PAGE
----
Lending Money To Others

When I was 15 years old, I once lent $20 to another school mate in the same club. We were both in the robotics club. At that time he claimed he needed money to buy a guitar bag as it was going to rain soon, and there was no protection for the guitar he was holding against the rain. I never thought much and took out $20 for him. Yet he did not return to me despite me chasing for it for weeks. The matter went up to one of the teachers who asked him to return the money. But in the end there was nothing much the teacher could do too, and he never did make an effort to check back with me again. Not that I had any complains. It was the students’ personal matters.

I remembered when chasing him for it, he claimed he used it for food, to watch movies, and for other things. Basically, he had money to do every other thing but to return to me. Although $20 may not seem much to many, but to me at that time it was also savings slowly accumulated over the weeks. At that time my family was so poor I had to walk 45 minutes to school every day just to save on a 45 cents bus fare.

That memory stuck with me till today.

When I was in my 20s, I joined an online Whatsapp group where everybody was sort of a small business owner, be it having an online ecommerce store, or having a small physical shop selling shoes, or a small office providing IT solutions. We were gathered from an online forum, and everybody was happily talking everyday on matters ranging from business to personal life. But as time goes on there were a few conflicts here and there as people met up and formed opinions of each other. It was later when the group was broken into pieces that some of us know that a member of the group had borrowed $300,000 from another member in the group.

We called the borrower A, and the lender B.

A borrowed $300,000 on the pretext of using it for his business, with the intention to return it a year later. However a year later, A had no intention to return any of the money, claiming he was unable to return. Yet A was living a high-end lifestyle. He was earning $8000 per month at that time from his full time job, and he had spent extravagantly. He had a car in the small Singapore, hired a maid to do his housework for him (expenses about $1000 a month), sold his condominium for cash but rented a bungalow to stay rather than a smaller but sufficient apartment etc. He offered a lot of excuses and non-workable alternatives.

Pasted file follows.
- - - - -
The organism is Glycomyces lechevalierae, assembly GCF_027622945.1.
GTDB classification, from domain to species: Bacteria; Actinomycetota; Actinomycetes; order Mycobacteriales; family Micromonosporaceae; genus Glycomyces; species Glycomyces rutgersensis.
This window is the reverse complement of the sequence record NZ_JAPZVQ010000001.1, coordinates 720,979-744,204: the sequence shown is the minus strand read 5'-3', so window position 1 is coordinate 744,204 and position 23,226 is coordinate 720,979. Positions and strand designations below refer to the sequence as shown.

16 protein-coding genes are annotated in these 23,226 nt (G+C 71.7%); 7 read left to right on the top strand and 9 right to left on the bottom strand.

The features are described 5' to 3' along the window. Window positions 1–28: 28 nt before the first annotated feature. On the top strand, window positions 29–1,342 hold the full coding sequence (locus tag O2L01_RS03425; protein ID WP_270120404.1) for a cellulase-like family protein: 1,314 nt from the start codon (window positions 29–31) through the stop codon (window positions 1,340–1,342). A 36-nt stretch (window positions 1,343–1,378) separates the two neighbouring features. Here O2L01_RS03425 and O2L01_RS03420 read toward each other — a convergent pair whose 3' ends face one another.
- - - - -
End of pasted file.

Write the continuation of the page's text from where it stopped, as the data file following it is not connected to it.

For example, he offered to pay B $500 a month in instalments, which is quite ridiculous. He also offered to pay back in shares of his failing company. Take note of the potential scam here. If A borrows money from B, the liability is on A personally. If B agrees to convert the debt A owes into shares of A’s company, A can can declare the company bankrupt and close down the company any time. When that happened, any percentage of shares in a shut down company is worth nothing. A now has no personal liability on which B can claim on.

Naturally B tried everything he could to claim back the money, from the soft method of asking him personally, to outright asking in the Whatsapp group where everyone was, to sending a lawyer letter. But whether he could get back the money in the end or not, it was an excessive drain of time and resources. Not to mention all the stresses and unhappiness which ensued.

From young my parents told me, that if I am to lend money to others, I should lend with the mental preparation that I will never get my money back. I am sure that as we grow older and deal with people, we would have come to this understanding sooner or later. But often, such understanding have to come from personal experience. I did lend money to close friends in need after that, but only when I am certain of their characters and know that if the sum of money lent out could expose any bad characteristics, then so be it.

Learning to say no to people is a skill. Learning to judge people’s characters accurately is also a skill.

Sometimes, it is not that we do not trust the character of the person, but rather the capability of that person too. For example, if my best friend wants to borrow $50,000 from me today, I am very sure he will return when he can. But if he decides to use that money for business, when I know he is not cut out for business, I will reject him. Because the probability of him failing in the business and unable to return me the money in a reasonable time is very high. I need not further explain what will happen to the friendship if he could not return me the money in a reasonable time despite his best efforts. I would rather reject him from the start. If he is a true friend, he will not cut off the friendship over such matters.

I know talk may be easy, but it is up to you to decide how you want it to be. To lend or to reject is a decision only you can make. But whatever the decision, do give it enough thought to whom you are lending, for what purpose and how long it will take to return. Finally, be prepared that what went out of your hands today may not make it back.

Showing 1 - 3 out of 3

Page 1 out of 1

- Resources Price
Share this article!

Leave a Reply

Your email address will not be published. Required fields are marked *